STRATEGIES TO AVOID NURSING HOME SPEND-DOWN POVERTY

By The Law Offices of David L. Orosz –

Medicare vs. MedicaidLast month we discussed how the financial requirements of Medicaid can affect eligibility for Nursing Home Medicaid benefits. Now that you have separated your assets into the three columns, Countable, Non-countable and Inaccessible, the total value of your Countable Assets is what we will address here.

If you are single, Medicaid will tell you that you will have to spend-down all of your Countable Assets until you have only $2,000 remaining. You will then be eligible for Medicaid assistance. If you are married, Medicaid will tell you as the spouse at home that you may keep $113,640 in Countable Assets (with an additional $2,000 for the spouse in the nursing home). You will therefore need to spend-down all of your Countable Assets until you reach the total of $115,640. Again, remember these are Florida Rules.

Now that you have separated your assets according to the above and the Countable Assets are below the $115,640 (if married) and $2,000 (if single) levels, you should be Medicaid eligible.

If your countable assets exceed the above limitations, are you stuck with having to give the excess to the nursing home by the process called “spend-down”? The answer is a resounding “NO!” if you are aware of the strategies explained below and how you can utilize them in your estate plan with the help of an experienced and qualified attorney.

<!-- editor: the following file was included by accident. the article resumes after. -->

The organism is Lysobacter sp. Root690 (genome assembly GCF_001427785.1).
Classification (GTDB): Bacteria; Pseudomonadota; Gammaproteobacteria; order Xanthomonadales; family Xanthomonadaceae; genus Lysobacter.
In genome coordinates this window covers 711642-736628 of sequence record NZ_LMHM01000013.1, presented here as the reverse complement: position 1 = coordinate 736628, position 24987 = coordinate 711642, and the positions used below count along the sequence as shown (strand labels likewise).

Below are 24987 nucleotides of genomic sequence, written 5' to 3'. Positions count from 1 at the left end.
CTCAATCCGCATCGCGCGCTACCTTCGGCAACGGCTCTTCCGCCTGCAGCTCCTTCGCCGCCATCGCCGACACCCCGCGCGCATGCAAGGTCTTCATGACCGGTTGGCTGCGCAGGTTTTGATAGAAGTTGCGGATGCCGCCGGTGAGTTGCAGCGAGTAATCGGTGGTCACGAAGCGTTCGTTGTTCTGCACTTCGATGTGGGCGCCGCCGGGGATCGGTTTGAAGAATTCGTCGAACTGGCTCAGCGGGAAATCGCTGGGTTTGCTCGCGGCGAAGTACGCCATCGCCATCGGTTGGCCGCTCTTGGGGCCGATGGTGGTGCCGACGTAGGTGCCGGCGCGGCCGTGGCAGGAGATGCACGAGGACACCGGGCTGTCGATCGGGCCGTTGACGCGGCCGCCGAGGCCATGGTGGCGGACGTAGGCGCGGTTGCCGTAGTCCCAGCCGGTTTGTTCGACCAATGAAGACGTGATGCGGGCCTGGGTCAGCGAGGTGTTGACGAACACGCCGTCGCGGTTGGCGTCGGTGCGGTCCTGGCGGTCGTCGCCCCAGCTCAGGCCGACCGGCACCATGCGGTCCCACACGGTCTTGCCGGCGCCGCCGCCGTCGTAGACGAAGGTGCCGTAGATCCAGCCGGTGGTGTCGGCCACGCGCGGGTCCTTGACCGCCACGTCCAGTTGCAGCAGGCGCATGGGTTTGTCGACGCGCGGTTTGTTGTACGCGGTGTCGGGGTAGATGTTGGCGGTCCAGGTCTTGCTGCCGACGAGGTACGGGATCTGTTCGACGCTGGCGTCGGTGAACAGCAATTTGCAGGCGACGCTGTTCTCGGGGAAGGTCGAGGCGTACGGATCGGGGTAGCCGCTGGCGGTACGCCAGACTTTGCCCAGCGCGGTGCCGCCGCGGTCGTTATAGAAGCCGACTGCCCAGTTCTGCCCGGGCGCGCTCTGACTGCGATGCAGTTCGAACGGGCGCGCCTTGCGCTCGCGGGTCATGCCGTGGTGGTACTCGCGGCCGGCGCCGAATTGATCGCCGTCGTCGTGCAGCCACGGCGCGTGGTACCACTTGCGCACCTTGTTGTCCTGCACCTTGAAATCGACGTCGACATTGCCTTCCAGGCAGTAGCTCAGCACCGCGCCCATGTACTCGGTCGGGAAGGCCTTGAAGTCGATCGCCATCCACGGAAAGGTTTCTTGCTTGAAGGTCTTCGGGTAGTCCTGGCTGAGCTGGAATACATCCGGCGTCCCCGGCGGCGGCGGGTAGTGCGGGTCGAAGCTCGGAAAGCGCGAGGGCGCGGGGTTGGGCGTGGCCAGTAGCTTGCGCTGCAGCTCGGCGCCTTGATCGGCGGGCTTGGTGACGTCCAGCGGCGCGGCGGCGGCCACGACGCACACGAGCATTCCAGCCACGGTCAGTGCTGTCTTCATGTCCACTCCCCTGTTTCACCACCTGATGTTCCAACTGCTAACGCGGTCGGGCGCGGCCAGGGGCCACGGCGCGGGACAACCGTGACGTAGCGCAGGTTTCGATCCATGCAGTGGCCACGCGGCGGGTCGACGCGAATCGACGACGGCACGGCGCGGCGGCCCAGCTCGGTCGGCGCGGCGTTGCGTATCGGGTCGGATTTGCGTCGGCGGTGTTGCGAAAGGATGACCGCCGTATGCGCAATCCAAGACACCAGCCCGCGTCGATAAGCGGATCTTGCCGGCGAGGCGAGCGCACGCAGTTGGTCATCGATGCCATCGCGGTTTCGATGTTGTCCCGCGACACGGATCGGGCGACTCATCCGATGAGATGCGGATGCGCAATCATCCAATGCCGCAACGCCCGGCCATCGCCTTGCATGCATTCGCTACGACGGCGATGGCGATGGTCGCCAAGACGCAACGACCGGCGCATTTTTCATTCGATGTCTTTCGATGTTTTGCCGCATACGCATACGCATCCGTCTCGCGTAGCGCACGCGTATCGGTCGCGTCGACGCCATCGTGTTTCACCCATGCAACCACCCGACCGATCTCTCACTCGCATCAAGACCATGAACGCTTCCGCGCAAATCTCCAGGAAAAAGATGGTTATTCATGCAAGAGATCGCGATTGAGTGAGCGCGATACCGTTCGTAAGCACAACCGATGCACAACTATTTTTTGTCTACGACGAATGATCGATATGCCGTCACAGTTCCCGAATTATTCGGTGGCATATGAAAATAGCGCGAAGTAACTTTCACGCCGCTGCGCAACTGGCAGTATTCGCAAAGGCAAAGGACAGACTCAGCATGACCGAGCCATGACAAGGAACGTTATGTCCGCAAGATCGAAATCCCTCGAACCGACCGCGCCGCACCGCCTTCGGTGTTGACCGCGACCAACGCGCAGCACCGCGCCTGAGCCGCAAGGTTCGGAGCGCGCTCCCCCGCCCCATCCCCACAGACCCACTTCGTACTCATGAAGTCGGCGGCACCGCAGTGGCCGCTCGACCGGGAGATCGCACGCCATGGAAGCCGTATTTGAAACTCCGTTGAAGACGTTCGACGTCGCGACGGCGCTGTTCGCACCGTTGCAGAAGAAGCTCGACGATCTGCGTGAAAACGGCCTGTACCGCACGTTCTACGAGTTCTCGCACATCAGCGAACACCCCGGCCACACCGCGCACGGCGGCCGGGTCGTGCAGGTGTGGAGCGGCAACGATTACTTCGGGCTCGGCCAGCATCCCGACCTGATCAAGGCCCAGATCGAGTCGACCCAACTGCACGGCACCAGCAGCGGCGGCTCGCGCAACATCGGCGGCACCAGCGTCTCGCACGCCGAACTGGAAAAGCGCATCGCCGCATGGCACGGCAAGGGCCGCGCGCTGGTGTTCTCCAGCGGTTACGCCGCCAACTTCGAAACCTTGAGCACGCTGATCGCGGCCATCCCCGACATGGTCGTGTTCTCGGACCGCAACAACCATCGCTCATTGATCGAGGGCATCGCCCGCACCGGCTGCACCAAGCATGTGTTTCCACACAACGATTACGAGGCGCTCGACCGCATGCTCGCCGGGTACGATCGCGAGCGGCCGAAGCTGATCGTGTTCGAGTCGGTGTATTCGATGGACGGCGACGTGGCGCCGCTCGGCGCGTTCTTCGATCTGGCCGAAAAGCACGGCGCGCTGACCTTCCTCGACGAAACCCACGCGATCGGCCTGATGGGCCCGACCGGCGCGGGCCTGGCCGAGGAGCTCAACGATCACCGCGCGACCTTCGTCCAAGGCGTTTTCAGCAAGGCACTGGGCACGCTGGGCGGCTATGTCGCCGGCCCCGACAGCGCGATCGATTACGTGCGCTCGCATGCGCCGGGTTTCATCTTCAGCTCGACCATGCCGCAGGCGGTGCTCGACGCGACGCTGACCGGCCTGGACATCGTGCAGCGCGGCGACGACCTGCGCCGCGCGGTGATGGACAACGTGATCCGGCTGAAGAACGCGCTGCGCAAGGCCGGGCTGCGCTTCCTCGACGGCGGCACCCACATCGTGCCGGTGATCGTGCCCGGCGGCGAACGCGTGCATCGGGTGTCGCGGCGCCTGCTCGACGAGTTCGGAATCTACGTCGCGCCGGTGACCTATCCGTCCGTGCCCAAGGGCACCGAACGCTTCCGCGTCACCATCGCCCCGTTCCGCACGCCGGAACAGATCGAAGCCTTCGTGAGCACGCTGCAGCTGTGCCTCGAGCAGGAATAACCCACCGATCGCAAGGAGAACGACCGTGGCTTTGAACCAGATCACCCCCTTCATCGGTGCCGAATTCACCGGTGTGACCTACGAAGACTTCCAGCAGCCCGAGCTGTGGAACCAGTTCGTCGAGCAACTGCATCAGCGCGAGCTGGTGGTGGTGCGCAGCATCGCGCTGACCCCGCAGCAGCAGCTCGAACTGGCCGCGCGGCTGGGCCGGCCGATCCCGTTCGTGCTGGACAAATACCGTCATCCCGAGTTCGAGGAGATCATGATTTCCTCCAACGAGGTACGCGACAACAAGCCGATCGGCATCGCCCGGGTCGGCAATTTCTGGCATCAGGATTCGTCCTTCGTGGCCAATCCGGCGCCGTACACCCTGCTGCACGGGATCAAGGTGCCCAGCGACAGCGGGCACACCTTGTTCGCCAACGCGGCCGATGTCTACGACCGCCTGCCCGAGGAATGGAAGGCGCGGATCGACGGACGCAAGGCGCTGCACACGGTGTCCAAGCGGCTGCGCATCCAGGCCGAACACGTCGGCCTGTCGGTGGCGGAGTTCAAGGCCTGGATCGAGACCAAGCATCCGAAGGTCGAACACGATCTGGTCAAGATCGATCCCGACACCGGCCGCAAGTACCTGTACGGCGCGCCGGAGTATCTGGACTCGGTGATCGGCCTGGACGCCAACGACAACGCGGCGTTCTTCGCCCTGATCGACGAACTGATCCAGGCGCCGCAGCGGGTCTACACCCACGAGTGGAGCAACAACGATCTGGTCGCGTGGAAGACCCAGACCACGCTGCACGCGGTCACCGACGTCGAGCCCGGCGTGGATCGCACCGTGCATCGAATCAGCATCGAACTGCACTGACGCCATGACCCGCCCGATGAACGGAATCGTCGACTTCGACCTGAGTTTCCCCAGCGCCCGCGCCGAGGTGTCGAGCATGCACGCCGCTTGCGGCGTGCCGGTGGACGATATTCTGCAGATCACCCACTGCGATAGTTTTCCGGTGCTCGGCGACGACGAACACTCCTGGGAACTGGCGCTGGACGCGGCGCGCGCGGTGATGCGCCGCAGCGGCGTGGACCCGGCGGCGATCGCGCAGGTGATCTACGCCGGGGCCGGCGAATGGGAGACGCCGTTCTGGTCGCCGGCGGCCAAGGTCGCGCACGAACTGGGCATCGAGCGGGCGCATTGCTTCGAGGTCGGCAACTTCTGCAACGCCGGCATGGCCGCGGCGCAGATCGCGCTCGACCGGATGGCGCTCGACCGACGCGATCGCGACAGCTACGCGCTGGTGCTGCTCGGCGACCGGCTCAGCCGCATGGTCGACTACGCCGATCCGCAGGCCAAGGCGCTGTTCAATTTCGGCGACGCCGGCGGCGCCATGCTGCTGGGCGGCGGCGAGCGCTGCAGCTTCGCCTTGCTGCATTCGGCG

What follows is a short list of estate planning techniques compiled from my study and research, many of which I have successfully used to achieve Medicaid nursing home eligibility. Remember, at this time, we are only concerned with excess Countable Assets.

Applicants and their spouses may protect a small amount of excess Countable Assets by spending them on Non-countable Assets such as prepaying

funeral expenses, purchase a vehicle, paying off existing debts, prepaying real estate taxes, insurance and condo fees, or making home improvements and repairs.

For larger amounts of excess Countable Assets, I have developed an asset protection plan which involves an interaction of various legal documents which results in asset eligibility for both Medicaid long-term care benefits and/or VA Aid & Attendance simultaneously.

With proper planning and experienced legal guidance, any Florida resident can asset qualify for Medicaid and VA long-term care benefits and preserve 100% of their existing assets for supplemental care for themselves, their spouses, and provide an inheritance to their children free from Medicaid recovery and probate.

In next month’s issue we will discuss Preplanning for Medicaid. “How can you plan for a possible future long-term care need while you are presently healthy?”

Law Offices of David L. Orosz
5237 Summerlin Commons Blvd.
Ft. Myers, FL 33907
(239) 334-8585
www.floridamedicaid.com

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